If a tree falls in a forest and no one is around to hear it, does it make a sound? Yes, especially, when it falls into a power line. It makes a kind of alarming “zzzapp!” sound. And it happened around 6 PM yesterday evening according to a user of the neighborhood alert app “Nextdoor,” who notified residents of Petaluma’s Oak Hill-Brewster neighborhood that a tree in Oak Hill Park had fallen into live power lines.

A city crew has since cleaned it up but the event has been par for the course for arborists like Paul Dubois of Santa Rosa’s Davey Tree. Dubois has spent much of the last week responding to calls of fallen trees and other arboreal ailments. The fact that the El Nino storm system is presently wreaking havoc with local trees is ironic since the state of California has dedicated March 7 to 14 as Arbor Week.

As El Nino brings heavy rains, the accompanying high winds mudslides and storms are expected to cause issues for local trees. Stress from the ongoing drought (don’t let the rain fool you – it’s still happening) has already weakened trees and killed more than 22 million trees in California thus far.

So, basically, “Screaming Trees” isn’t just a 90s alt-rock band – it’s what trees are apparently doing all over Petaluma. You just have to know how to listen. Here’s how:

1. Root and Soil Failure

“Because they’ve been weakened by so many years of drought, the root systems are weak. There is a lot of dead wood in trees so we’re gonna have limb failures. Since we have so much rain, even healthy trees, are threatened because too because you’re starting to see soil failure, because the soil’s just so saturated,” says Dubois, who adds that ultimately all the rain is a good thing. “But as far as the long-term health for them, it’s great. It’s awesome. ”

2. Conks & Turkey Tails

Fungus, a.k.a brown or white rot, is often a symptom of a larger problem, Dubois explains. “We call them ‘conks’ or ‘turkey tails,’ they’re mushrooms at the bottom or the base of the tree that are a sign of weak root system,” says Dubois. “There eating up trees and roots and, and it, it shows itself by this ‘conk’ or mushroom at the base of the tree. That’s one of the things we look for.”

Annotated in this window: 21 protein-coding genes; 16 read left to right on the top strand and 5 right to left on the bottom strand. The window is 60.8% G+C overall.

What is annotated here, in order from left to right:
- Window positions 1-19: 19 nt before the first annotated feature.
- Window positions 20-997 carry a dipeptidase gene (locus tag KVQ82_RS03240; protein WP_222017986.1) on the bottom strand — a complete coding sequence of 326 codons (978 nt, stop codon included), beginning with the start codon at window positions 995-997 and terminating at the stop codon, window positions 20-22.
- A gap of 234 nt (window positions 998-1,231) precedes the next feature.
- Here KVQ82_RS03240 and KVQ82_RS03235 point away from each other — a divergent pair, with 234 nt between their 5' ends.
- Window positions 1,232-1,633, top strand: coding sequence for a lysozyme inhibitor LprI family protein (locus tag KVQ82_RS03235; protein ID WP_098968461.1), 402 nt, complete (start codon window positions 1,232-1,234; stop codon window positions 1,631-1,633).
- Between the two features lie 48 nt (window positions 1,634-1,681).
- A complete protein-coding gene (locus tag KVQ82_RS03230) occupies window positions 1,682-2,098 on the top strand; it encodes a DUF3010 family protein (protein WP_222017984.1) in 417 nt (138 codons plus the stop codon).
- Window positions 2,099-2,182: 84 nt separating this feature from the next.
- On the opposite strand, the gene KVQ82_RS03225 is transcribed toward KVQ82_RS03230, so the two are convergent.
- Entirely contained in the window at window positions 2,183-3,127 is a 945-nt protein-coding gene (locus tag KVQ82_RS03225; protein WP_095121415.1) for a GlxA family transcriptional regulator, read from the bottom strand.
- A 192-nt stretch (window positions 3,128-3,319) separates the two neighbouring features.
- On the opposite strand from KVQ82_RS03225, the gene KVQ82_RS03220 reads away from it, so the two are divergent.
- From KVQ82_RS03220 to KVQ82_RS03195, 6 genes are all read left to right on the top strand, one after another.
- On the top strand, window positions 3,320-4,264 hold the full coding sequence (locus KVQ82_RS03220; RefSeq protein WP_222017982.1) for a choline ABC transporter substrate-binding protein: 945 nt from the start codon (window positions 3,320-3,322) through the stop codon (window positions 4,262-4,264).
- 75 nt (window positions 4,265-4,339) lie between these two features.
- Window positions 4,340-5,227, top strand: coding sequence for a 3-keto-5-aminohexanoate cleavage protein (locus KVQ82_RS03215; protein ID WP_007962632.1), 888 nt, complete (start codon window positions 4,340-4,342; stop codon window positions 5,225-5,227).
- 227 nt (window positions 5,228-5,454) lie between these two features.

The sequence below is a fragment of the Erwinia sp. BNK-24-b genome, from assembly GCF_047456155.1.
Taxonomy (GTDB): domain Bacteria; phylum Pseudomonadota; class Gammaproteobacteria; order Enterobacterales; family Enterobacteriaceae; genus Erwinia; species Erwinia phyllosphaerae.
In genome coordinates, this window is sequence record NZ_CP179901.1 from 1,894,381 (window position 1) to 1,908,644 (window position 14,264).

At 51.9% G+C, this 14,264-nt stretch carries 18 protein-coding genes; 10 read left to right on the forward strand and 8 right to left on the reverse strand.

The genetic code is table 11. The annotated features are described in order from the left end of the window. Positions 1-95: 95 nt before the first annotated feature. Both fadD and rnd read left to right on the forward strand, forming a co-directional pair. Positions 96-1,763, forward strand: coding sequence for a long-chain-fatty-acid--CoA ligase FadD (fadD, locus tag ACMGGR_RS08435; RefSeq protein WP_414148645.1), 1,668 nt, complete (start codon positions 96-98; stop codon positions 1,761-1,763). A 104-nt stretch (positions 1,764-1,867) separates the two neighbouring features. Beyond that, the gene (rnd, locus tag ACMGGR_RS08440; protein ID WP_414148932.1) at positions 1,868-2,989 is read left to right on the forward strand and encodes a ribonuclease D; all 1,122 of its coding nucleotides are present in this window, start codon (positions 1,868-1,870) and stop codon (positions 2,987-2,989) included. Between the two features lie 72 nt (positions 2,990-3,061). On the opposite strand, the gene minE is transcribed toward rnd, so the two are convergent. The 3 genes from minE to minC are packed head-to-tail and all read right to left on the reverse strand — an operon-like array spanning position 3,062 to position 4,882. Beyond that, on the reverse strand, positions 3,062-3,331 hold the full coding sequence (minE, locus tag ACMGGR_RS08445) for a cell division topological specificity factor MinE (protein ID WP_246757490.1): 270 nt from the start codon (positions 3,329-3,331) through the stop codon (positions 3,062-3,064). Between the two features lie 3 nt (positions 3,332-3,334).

3. Cavities and Previous Injuries

Ditto cavities and indications of previous limb failures whether by neglect or natural processes. Preventative care is one way to head off issues. Dubois recommends having an International Association of Arboriculture certified arborist inspect your trees and says most reputable companies will evaluate your trees for deadwood, relative health of the canopy, and the need for weight reduction pruning, free of charge.

Though accidents from falling limbs or whole trees are relatively rare, says Dubois, homeowners should still be vigilant. “One of the reason it’s rare is because we’re not outside underneath trees during storms like this. You don’t want to be out,” Dubois deadpans. “I wouldn’t want to stand underneath an oak tree on a day like this.”

With this much rain, however, even healthy trees can start falling. That said, don’t fret too much if your tree loses a branch.

“One thing you really need to know is that trees naturally lose limbs, that’s what they do,” says Dubois. “, These things are self-pruning so it is, it is both a natural process and just a part of the lifecycle for them.” He adds, “To live around trees, you accept a small degree of risk.”

Daedalus Howell is the author of Quantum Deadline, a darkly comic sci-fi crime novel, set in Lumaville. Also, you’ll never believe the strange goings-on at DaedalusHowell.com.

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